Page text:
The tradition of aging oolong is as old as oolong Herself. As with other types of tea, oolong was quickly recognized to improve with age. Cliff Tea was traditionally aged for a while before it was sold, and other areas of China have also intentionally aged oolong over the years. Today, aged oolongs are increasingly revered in Taiwan, where you can find oolongs more than 100 years old on occasion and more than a few decades old with relative frequency. Here, some oolong teas are marketed as "aged" after as few as six years, but most tea connoisseurs consider an oolong to be truly aged once it's 20-30 years old. Unless they're stored in poor conditions, most oolongs will become incredible if you simply wait long enough to drink them.
All other factors being equal, more oxidized, darker-roast oolongs have an advantage over the greener oolongs when it comes to aging. One of the key differences is moisture content. Traditional oolongs only have about two percent moisture content in the leaves (compared to five percent or more in greener, less roasted leaves), so they change and ferment more gradually and predictably. They are less likely to crumble into dust before their time or require excessive re-roasting to keep them from going all musty and moldy.
In order to have low enough moisture content for stable aging, oolong tea needs a longer "final roast" during its initial processing. This is a natural part of traditional oolong processing in Taiwan and it is still practiced in some parts of China, too. This is why oolong traditionally didn't require vacuum sealing, or all that extra machinery and wasted packaging. A stable roast meant the tea could be wrapped in simple paper and preserved that way indefinitely. Although a solid final roast and good storage are enough to keep the tea aging well for many years, many tea masters also like to re-roast the tea to keep the moisture content low during aging. Some do this several times a year, or every five years or at other intervals, and it's common to light up the charcoal fire pit or switch on the electric roaster upon discovery of an accidentally aged tea. However, we belong to another school of oolong aging when it comes to roasting. More specifically, we don't re-roast our oolongs at all. We find that it makes aged oolongs taste more like roast than aged tea, and that the tea doesn't respond well to the inconsistencies of roasts (which are often done by different people using different roasting techniques over the years).
The instability of oolong teas that are not roasted enough is why many people say that they are not ageable. Since they are unstable, their flavor, aroma and Qi will fluctuate drastically over the first ten or even twenty years of aging, often passing through awkward phases. Eventually, Time stabilizes all things, including awkward tea (and teenagers), but for some time the tea will not be as nice as it was when fresh, nor as nice as a well-aged tea. This is actually true of all green teas, certain puerh and other teas that you would not ordinarily think of as good candidates for aging.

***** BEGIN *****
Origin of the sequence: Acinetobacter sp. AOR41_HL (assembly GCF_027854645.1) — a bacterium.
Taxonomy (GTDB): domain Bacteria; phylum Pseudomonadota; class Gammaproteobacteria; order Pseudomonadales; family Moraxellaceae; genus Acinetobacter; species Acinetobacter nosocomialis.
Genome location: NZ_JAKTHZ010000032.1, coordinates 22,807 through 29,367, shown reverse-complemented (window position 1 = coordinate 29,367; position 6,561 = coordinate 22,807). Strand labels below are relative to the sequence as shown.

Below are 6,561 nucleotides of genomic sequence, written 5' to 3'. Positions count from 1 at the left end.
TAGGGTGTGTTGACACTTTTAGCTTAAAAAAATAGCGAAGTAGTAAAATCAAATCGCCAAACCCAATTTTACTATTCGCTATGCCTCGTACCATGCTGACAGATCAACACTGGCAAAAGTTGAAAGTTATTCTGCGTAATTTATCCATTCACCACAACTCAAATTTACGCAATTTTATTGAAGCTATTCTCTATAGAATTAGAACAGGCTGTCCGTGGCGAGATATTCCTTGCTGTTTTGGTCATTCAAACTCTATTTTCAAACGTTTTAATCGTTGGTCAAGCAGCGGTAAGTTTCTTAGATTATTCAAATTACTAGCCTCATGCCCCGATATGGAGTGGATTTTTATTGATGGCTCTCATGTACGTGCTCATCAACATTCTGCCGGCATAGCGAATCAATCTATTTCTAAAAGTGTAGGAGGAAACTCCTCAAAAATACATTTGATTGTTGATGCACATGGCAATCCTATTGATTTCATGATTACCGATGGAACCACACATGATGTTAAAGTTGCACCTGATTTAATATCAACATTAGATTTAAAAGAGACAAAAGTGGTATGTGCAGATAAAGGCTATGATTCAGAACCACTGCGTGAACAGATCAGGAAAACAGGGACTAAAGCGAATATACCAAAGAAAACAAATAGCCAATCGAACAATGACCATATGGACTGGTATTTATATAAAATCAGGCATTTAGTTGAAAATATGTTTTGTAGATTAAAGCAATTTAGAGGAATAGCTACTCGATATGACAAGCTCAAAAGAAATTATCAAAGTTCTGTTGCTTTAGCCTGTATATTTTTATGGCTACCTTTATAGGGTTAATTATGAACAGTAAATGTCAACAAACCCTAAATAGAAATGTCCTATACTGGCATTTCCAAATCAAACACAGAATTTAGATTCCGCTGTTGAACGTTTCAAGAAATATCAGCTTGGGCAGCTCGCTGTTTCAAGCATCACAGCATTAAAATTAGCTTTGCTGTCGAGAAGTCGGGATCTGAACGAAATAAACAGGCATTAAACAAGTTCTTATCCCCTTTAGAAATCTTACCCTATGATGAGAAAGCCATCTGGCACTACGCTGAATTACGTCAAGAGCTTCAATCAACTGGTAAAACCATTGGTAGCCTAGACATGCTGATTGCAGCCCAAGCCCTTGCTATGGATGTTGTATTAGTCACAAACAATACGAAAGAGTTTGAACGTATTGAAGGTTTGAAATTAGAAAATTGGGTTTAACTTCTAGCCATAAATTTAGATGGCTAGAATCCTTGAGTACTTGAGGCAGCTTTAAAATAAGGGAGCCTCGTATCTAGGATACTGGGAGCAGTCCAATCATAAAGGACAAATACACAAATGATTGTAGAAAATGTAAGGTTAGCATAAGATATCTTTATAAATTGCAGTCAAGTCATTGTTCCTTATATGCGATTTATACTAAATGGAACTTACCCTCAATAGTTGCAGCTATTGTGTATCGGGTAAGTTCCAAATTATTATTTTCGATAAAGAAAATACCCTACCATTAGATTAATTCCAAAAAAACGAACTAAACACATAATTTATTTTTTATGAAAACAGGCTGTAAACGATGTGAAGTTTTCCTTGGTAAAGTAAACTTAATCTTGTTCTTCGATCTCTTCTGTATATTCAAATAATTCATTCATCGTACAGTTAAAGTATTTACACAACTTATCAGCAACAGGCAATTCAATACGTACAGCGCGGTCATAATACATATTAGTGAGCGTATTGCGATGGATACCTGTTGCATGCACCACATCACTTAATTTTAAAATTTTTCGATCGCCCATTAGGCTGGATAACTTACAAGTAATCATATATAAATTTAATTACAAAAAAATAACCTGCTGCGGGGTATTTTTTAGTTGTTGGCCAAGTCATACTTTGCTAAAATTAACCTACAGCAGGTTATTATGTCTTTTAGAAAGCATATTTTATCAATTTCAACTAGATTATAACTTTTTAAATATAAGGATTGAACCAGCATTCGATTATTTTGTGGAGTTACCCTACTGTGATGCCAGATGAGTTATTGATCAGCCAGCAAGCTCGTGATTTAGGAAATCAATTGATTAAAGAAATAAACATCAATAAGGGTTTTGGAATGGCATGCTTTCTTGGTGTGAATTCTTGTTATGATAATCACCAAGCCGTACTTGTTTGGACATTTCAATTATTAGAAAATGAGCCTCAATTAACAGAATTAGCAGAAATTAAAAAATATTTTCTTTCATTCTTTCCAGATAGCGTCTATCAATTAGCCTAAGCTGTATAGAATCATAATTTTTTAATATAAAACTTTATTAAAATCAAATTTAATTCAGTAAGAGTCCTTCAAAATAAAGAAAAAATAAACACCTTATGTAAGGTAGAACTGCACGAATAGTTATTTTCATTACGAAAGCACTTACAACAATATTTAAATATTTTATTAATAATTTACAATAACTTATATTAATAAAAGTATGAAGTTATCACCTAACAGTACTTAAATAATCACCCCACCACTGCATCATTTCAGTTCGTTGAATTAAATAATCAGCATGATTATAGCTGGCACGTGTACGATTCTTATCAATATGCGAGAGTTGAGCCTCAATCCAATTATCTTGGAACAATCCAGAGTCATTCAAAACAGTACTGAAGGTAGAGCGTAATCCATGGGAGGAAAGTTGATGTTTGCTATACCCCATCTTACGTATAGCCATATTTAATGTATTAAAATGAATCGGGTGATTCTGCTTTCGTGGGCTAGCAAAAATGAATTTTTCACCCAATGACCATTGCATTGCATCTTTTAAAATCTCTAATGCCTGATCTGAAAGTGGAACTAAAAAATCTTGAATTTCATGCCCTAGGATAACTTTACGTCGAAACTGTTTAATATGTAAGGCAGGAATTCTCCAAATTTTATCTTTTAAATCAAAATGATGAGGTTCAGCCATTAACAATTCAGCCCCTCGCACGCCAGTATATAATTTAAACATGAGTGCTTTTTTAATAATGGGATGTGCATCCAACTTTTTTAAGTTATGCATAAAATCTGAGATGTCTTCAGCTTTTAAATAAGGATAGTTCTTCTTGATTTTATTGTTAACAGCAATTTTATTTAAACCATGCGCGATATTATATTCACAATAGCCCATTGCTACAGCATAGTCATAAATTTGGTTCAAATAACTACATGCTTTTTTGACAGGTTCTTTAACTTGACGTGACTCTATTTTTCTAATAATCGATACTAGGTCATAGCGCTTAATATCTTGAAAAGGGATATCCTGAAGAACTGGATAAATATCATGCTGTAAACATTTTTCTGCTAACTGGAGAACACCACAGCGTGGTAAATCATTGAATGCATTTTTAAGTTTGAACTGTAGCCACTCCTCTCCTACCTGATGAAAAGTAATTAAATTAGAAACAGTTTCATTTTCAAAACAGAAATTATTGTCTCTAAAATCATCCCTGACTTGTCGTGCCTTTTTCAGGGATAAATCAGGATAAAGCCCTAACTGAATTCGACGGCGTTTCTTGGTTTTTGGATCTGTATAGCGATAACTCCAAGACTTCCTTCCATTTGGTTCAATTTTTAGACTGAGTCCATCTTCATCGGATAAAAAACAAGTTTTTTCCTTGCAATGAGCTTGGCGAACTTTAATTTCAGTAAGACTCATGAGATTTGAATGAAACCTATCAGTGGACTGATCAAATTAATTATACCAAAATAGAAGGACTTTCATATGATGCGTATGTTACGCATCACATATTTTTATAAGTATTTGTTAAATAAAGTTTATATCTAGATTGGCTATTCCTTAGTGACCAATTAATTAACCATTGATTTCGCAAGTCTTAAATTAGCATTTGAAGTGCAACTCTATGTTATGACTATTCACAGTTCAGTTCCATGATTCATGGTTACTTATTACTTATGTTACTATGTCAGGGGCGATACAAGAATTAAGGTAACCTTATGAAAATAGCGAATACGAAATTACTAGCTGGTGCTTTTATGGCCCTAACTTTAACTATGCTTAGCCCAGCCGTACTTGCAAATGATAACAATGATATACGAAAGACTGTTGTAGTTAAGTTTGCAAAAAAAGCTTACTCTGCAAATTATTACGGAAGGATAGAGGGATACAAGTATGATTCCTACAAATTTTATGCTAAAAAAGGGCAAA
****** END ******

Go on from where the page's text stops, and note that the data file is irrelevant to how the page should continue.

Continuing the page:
Because oolong doesn't require moisture or oxygen to store, like puerh does, you can age oolong anywhere. Puerh really is best stored in humid environments, especially if you plan to age it for longer periods of time, but oolong will happily transform wherever you live. Simply fill a jar to the brim, which reduces oxygen in the container, and seal it with wax. You'll want to put a string in the wax so it will be easy to open. If you want to check on it more regularly, you can forgo the wax, but remember that every time you open the lid you are exposing it to unwanted air and moisture - disturbing the tea's meditation. It is best to leave the tea alone, disrupting it as little as possible. Resist the urge to check on it, open it or shake it to smell the leaves inside. Every movement will change the way it tastes years later. The more hermetic the seal is for the entire duration of its storage, the better the tea will be in the end.
A fine aged oolong often has a clear surface and a color like amber, notes of prune and Chinese medicinal herbs in the flavor and aroma, and a balancing, powerful Qi. It feels silky in the mouth and smooth in the throat. It has huigan (a minty-cooling sensation in the mouth and throat after swallowing) and a sweetness that lingers almost as if it is being exuded from the throat. You'll know when you're brewing it well because the leaves will begin to murmur to you of their past, present and future, speaking kindly of their many years spent circling the sun, all the while whispering hints of the illusion of Time...